New in the Maker Shed: Hackable Pixel Qi displays

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Well, I finally get to let the cat out of the bag. We’ve got Pixel Qi screens available in the Maker Shed as of today. If you’re unfamiliar with Pixel Qi (pronounced “chee”) and their amazing 3Qi transflective display technology, here’s a bit about them from the announcement:

These screens look like standard LCD screens in ordinary room light, but take them outside in the sunlight, and see the difference! The Pixel Qi screens are bright and easy to see, even in direct sunlight. Like standard LCD displays, Pixel Qi displays show quality full-color images, full-motion video, and high screen brightness. Each pixel in the Pixel Qi screen is mainly reflective, but still has about the same efficiency as a standard LCD when backlit, enabling the user to experience a crisp image with excellent contrast and *brightness* in any light. The Pixel Qi screens consume 80% less power in the reflective mode making them a great choice for “green” applications.

Indeed, this is exciting news for anyone interested in modding their netbook or building a DIY tablet computer. Regarding the announcement, Mary Lou Jepsen, Pixel Qi’s Founder and CEO said “We hope that by working with MAKE and the DIY community, we collectively will spur innovation in ways we can’t ourselves imagine yet.”

About carrying the Pixel Qi screen in the Maker Shed, Dan Woods (GM of MAKE Ecommerce) said “We’re seeing a lot of interest in making and modding tablets, netbooks, and e-readers within the maker community, and we’re always looking for new ways to help inspire and support DIY enthusiasts to take on new challenges. Getting a brand new technology like Pixel Qi’s screen into the hands of developers and makers who will do something unusual, compelling, and unexpected which is really exciting to us. MAKE is not only uniquely positioned to inspire widespread experimentation within the global maker community, from educators to artists, software developers to hardware hackers, but also to organize conversations around resulting projects.”

I shot a quick installation video of a Pixel Qi display going into one of my netbooks. It’s an Acer Aspire One, which is physically compatible with the screen, but isn’t an officially recommended netbook.

Changing the screen is easy, the process takes about 5-10 minutes using a small screwdriver. 2-4 screws have to be removed to allow unsnapping of the front plastic bezel. Once that step is done, removal of another few screws allows the screen to be unlatched and its cable disconnected. Next, the Pixel Qi screen is plugged in, screwed in, and the bezel snapped back in place. That’s it.

Head on over to the Maker Shed for more information or to order yours today.

Subscribe to the MAKE Podcast in iTunes, download the m4v video directly, or watch it on YouTube.

42 thoughts on “New in the Maker Shed: Hackable Pixel Qi displays

  1. mzungu54 says:

    Cool, I want one, but….

    How do you change the display mode to ePaper?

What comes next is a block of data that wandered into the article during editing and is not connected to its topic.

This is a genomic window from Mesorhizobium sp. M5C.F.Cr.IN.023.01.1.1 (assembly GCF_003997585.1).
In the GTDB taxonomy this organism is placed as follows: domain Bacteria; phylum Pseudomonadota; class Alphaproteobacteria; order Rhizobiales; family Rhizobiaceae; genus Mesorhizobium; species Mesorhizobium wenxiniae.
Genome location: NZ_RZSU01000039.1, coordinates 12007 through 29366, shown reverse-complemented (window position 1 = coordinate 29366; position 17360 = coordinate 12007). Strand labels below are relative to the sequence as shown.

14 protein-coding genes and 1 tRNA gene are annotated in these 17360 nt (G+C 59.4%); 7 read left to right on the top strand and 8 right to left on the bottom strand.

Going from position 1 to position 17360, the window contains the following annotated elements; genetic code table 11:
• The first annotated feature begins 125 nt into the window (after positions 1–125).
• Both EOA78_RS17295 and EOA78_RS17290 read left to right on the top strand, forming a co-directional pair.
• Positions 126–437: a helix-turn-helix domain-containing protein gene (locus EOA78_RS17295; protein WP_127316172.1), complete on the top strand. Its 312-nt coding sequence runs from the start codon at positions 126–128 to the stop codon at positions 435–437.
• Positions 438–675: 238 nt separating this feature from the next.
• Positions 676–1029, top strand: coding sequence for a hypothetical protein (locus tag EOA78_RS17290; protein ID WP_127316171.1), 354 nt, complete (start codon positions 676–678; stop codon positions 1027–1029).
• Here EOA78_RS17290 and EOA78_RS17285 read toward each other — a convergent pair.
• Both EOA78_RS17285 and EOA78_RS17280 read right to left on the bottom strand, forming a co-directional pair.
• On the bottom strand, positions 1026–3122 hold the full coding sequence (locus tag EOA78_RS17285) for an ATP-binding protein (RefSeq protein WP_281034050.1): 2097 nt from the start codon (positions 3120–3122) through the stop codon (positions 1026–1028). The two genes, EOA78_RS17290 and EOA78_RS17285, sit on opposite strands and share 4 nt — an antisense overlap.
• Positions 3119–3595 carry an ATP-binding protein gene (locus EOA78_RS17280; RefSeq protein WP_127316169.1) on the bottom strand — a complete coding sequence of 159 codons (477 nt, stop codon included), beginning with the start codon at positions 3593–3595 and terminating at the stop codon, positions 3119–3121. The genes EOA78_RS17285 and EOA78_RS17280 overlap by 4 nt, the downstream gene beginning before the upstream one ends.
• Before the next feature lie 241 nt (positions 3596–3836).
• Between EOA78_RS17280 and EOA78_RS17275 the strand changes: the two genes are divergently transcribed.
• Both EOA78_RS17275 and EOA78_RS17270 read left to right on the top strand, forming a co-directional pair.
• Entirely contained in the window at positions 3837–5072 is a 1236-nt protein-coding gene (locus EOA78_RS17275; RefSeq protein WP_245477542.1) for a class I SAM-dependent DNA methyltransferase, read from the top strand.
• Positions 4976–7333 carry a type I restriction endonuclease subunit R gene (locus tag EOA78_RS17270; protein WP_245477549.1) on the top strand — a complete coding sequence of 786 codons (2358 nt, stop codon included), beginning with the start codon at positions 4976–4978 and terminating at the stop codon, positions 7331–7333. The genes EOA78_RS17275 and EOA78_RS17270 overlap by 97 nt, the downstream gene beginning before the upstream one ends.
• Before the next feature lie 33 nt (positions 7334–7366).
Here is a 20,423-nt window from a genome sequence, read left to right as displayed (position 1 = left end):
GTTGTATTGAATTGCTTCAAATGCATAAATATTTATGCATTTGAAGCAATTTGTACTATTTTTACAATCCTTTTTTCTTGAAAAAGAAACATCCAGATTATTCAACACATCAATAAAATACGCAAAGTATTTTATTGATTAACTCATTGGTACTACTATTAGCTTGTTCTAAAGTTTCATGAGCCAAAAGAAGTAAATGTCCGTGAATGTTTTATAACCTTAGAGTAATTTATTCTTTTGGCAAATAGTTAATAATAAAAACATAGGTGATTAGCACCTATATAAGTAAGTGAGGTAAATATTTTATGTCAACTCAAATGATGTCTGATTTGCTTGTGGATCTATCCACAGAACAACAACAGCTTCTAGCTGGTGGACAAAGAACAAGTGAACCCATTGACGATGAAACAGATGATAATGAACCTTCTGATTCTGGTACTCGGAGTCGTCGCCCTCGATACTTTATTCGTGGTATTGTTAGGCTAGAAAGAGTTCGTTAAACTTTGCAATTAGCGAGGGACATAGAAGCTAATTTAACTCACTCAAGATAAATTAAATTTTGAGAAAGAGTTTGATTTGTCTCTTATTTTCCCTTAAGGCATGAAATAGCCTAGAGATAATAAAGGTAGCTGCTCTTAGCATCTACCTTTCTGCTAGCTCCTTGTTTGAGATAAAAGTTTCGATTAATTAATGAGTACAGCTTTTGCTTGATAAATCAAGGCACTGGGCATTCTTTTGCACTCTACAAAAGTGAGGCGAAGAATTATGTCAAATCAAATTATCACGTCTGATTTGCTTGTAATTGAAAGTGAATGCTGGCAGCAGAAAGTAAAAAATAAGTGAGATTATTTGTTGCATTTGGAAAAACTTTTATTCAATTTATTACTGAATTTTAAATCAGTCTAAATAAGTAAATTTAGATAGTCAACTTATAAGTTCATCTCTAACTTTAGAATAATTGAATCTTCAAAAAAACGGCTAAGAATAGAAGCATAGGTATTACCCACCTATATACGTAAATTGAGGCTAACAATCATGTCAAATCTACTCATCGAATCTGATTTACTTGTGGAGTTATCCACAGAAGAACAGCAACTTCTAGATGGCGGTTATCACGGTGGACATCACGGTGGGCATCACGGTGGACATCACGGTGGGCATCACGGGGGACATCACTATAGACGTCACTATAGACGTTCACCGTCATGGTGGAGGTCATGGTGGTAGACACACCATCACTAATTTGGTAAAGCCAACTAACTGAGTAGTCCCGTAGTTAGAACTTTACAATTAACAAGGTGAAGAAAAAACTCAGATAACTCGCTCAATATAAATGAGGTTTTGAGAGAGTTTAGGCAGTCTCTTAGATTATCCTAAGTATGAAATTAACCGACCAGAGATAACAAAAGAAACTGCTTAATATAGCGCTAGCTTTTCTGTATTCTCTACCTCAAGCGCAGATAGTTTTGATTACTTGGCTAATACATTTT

1. g-clef says:

      I’d love to have that info as well…plus any info on how it interfaces to generic devices. I think it would be neat to use this with something like a gumstick or beagleboard to get a cool portable DIY system…but I’d like to know whether/how it interacts with regular video interfaces first.

    2. Jesse says:

      @mzungu54, you just turn off the backlight. It couldn’t be simpler.

    3. Adam Flaherty says:

      @Jesse is right. How this is accomplished depends on the system you connect it to. For my Acer Aspire One, Fn-F6 will turn off the backlight. Anecdotally, I’ve noticed that a number of netbooks at the local big box store have appeared with a similar key combination.

      1. mookiemu says:

        Does the keyboard backlight shortcut work with linux?
        Is there a way to make a dedicated switch to turn off the backlight?

        I noticed the the DYIer in the video doesn’t reconnect the camera. Is that an oversight or is it on purpose?

      2. mzungu54 says:

        “Fn+F6” does work and it does switch off the back-light, but if you press any keys again, the back-light will go back on again.

        Using the touch-pad and mouse to scroll through a document is fine, but apparently no typing in reflective/ePaper mode.

        I wonder if there is a Window setting that fixes this…?

  2. RocketGuy says:

    Attempts to go to the maker shed page result in:

    An error has occurred. Please try your request again, or contact customer service for assistance. Thank you.
    Please provide Reference #17314716 if contacting customer service.

    Let us know when it’s fixed, looking forward to investigating the screen further.

    1. RocketGuy says:

      But now they’re sold out.

      Man, that was quick!

      1. Gareth Branwyn says:

        We knew they’d be hot, but yeah… (the first order was placed within a half-hour of the piece going live last night).

        The Shed will have more in-stock by mid next week and are taking orders. Thanks for your patience.

  3. tonyv says:

    Where is the interface documentation?

    I would have ordered one if there was any technical info about it at all, but I could find nothing useful on either the pixelqi site or this one.

  4. mzungu54 says:

    Now is time for me to look for a cheap netbook with a broken screen on eBay.

    But for this screen to be a true maker’s tool, you really need some documentation. Is there one?

    Pixel Qi seems to offer a developmet kit on request….

    What I like to know is what the power consumption of this display is in various modes: LCD,ePaper, ePaper+high refresh rates(video)?